Interim ministry

Over 40 congregations in the Church of Scotland have benefited from the services of an Interim Minister.

A team consisting of interim and transition ministers is available to provide specialist ministry support for local congregations and Presbyteries. See our comparison table for more information about interim and transition ministries.

An Interim Minister may be deployed in a vacant charge where there has been a very long ministry, a very short ministry, a major change in the shape of the parish, or conflict, but there is no definitive list of reasons for making an application for an Interim Ministry and each application is considered on its own merits.

Here are some comments from congregations who have recently had, or still have, an Interim Minister deployed with them:

"The time spent in Interim Ministry has given us a breathing space and the chance to sort out in a measured way problems that had arisen. It has also given us new insight into other ways of worship and of working and prepared us for moving forward to settled ministry once more. We are exceedingly grateful to the national church for that opportunity."

"For many of us Interim Ministry was an unknown quantity, something to be feared or viewed with suspicion, a threat to our Church life as we knew it, but we quickly realised that it was an opportunity worth grabbing with both hands. The considerable benefit of an Interim Minister for both the congregation and Session is having an independent, impartial, and highly experienced minister to lead, encourage, and support us, and yet the Interim Minister was not a distant and indifferent stranger, but someone who joined with us, became one of us, a friend on our journey. We were challenged to think again about our objectives and to identify our priorities for work in our church and community, and this gave us a clearer and shared purpose, a purpose which we continue to pursue after the Interim Minister has left us."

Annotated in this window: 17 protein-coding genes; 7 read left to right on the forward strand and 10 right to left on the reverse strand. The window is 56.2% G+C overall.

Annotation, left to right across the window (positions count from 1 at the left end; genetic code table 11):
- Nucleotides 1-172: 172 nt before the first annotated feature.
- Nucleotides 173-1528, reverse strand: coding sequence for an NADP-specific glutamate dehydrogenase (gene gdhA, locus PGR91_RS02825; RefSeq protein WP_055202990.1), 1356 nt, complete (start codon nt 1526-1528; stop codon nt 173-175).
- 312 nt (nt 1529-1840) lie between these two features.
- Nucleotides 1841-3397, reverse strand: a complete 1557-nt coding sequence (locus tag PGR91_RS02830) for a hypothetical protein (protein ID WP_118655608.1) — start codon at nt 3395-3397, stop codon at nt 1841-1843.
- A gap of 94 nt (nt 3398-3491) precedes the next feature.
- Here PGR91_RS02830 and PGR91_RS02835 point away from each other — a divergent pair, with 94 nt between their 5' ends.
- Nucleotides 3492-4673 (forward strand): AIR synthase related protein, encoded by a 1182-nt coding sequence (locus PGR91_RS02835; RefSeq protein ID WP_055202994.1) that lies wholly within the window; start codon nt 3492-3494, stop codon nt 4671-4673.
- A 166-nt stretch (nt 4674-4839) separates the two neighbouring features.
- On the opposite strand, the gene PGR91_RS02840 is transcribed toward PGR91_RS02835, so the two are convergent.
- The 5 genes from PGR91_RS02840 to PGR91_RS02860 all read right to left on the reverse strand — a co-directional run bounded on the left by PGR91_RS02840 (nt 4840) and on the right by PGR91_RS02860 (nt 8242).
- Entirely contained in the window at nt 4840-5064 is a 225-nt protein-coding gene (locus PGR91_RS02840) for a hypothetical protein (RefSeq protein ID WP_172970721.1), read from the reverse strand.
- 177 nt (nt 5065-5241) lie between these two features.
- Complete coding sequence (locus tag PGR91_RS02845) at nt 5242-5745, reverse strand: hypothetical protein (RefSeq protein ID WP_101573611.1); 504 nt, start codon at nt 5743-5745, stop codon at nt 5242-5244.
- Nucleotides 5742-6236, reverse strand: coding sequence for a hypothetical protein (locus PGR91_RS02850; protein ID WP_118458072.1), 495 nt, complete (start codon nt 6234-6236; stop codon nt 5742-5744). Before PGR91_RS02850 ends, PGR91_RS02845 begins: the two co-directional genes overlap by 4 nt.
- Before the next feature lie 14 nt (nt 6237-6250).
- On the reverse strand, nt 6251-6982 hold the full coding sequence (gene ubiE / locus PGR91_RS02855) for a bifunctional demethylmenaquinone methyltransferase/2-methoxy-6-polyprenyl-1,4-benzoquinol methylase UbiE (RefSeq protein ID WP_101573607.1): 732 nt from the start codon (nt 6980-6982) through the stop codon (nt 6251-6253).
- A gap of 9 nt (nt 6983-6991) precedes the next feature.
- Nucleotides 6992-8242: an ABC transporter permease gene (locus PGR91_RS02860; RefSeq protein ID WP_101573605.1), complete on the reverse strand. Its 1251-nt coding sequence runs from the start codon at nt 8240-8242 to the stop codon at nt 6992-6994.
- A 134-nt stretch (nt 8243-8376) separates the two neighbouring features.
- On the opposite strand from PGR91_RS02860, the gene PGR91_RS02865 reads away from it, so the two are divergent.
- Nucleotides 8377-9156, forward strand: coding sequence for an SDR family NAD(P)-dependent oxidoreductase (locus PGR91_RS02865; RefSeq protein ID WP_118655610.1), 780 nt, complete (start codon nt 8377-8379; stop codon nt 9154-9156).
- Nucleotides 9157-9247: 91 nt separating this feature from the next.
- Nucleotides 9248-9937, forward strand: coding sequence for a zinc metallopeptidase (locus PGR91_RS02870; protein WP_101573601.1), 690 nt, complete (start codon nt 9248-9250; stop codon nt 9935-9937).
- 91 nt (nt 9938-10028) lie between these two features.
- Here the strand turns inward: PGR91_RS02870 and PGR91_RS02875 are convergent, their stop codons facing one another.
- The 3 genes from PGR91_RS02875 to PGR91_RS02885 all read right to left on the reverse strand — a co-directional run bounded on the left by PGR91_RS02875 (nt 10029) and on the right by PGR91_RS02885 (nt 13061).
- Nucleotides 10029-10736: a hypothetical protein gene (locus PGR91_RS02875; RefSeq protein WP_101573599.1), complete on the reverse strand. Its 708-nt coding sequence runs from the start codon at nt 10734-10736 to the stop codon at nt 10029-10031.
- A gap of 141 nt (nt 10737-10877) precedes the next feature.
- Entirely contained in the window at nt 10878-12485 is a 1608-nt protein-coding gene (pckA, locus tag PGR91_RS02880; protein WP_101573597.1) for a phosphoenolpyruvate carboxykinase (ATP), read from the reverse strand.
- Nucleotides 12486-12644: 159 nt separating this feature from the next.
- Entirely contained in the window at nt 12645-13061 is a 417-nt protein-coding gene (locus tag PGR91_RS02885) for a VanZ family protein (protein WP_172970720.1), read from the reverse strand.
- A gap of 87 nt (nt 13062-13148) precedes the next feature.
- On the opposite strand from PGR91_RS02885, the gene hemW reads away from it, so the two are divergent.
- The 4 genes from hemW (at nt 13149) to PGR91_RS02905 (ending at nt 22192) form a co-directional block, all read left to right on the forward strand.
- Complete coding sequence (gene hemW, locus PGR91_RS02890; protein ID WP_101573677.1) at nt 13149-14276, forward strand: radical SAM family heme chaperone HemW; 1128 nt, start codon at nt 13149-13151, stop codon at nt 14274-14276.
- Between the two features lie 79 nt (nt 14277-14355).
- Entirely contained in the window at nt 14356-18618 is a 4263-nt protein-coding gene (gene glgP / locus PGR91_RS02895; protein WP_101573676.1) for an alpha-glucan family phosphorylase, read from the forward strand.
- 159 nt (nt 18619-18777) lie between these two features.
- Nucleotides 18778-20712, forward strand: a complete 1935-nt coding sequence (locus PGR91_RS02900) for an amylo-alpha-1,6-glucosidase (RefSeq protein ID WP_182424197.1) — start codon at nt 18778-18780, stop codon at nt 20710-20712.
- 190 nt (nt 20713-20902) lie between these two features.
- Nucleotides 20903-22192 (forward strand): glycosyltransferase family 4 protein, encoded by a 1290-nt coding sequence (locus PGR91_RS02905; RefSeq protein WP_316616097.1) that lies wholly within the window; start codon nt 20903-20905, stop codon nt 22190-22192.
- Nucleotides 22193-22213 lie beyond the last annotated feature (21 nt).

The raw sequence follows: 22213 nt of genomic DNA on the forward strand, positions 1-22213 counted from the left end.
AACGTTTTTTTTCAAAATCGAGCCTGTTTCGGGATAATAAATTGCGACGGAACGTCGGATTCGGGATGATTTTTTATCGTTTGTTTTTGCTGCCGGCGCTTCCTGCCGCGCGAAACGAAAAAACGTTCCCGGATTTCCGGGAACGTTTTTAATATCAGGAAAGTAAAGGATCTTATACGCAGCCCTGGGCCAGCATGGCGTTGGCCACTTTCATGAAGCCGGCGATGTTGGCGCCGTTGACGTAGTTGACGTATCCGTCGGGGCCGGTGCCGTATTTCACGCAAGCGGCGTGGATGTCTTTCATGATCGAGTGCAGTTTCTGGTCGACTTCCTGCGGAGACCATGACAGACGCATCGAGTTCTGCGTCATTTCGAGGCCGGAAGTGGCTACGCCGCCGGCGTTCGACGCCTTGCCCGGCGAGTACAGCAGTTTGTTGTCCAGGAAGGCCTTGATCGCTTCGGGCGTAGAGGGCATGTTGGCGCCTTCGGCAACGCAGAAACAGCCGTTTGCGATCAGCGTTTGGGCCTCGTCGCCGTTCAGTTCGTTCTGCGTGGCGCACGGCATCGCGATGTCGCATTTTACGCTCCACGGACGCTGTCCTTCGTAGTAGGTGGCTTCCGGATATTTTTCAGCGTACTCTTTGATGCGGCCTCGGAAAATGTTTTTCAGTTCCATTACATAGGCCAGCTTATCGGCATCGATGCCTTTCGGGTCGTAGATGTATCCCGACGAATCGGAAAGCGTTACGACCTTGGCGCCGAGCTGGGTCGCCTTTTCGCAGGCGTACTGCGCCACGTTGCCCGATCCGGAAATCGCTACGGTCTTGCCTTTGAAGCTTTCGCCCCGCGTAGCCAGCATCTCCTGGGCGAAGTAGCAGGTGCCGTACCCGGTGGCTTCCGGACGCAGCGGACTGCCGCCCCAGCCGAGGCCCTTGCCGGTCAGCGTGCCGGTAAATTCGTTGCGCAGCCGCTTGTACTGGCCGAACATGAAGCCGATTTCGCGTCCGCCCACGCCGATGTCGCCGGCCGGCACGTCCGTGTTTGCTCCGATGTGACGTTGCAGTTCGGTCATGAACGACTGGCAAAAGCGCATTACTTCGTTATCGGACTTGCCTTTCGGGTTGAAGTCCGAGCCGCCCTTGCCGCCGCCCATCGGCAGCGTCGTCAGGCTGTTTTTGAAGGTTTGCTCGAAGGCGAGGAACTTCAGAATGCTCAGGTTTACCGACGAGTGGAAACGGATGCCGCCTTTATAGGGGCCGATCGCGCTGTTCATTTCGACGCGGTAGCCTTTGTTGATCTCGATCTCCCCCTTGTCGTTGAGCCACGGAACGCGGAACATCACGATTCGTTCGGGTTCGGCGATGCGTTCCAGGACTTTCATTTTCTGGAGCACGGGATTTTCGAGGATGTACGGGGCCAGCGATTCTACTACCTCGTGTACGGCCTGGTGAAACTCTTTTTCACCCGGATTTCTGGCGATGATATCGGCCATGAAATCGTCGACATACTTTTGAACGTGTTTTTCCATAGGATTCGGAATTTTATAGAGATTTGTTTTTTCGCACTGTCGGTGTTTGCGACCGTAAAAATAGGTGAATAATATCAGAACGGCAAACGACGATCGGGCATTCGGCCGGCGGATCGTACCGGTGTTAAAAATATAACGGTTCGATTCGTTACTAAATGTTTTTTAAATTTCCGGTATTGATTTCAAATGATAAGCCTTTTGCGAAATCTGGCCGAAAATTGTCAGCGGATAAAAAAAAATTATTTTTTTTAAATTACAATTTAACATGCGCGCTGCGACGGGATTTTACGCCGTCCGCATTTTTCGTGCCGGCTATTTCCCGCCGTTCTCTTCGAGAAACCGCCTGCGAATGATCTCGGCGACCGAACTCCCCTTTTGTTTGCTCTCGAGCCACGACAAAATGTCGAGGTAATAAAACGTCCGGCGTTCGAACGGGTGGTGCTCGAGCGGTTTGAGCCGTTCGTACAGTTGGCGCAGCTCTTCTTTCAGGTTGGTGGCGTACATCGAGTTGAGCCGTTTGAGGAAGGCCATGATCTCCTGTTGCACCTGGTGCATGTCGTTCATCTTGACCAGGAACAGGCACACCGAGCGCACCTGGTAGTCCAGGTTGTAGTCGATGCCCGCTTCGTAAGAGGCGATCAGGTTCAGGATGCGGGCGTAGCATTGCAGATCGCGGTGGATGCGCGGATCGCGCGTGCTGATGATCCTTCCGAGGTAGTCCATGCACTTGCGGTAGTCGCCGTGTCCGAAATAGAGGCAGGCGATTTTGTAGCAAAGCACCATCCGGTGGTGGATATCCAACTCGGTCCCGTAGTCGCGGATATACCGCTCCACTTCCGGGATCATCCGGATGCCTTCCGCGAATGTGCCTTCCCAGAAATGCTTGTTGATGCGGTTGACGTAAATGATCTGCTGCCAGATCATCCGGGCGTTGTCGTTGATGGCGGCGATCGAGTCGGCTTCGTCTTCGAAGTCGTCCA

"I think Interim Ministry has been a positive experience for our Church. It has given people in the congregation, who were upset about past issues, an opportunity to voice their feelings and feel listened to. Also, I feel our Interim Minister really cares about what is happening in our Church and wants to help the congregation move forward together. Interim Ministry has provided our Church with the planned structures and processes which have been helpful to individuals and the wider congregation. I think the skills of our minister have been significant in making the period of Interim Ministry so positive."

Deployment of this team is the responsibility of the Interim Ministries Task Group, which faces the challenge of working with a small team of people to best utilise their skills and availability in a range of situations across Scotland.

Although Interim Ministers are often deployed in full-time placements, they can also be deployed part-time in more than one situation. They can give advice and assistance on a short-term or one-off basis, or work one-to-one with individual ministers. They work with each other to utilise particular areas of expertise.

There are also links to the Place for Hope initiative, as many Interim Ministers are also trained mediators. They may also fulfil Presbytery commitments and may on occasion act as Interim Moderators.

To apply for an interim ministry, download and fill out our application form. Send completed forms to Lynne Hood at

Talking Ministry

In our monthly Talking Ministry series, Rev Andrew Gardner talks about becoming an interim minister after 14 years in the international presbytery. He discusses the role these ministers play within the Church of Scotland and how being an interim minister helps to keep his ministry fresh.